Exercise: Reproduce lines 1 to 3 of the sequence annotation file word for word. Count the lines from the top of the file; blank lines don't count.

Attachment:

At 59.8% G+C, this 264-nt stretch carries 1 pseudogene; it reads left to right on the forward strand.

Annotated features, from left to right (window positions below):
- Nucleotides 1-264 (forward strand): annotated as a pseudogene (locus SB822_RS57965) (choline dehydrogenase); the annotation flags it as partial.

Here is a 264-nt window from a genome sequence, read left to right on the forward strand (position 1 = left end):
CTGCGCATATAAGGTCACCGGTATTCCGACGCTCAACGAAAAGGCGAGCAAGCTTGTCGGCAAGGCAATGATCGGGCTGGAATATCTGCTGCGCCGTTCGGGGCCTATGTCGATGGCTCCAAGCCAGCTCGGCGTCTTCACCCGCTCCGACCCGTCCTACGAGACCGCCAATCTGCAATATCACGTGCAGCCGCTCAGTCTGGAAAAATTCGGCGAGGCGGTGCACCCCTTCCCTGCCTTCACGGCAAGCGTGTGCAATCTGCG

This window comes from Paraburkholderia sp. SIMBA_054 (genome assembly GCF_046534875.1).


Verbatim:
At 59.8% G+C, this 264-nt stretch carries 1 pseudogene; it reads left to right on the forward strand.

Annotated features, from left to right (window positions below):
- Nucleotides 1-264 (forward strand): annotated as a pseudogene (locus SB822_RS57965) (choline dehydrogenase); the annotation flags it as partial.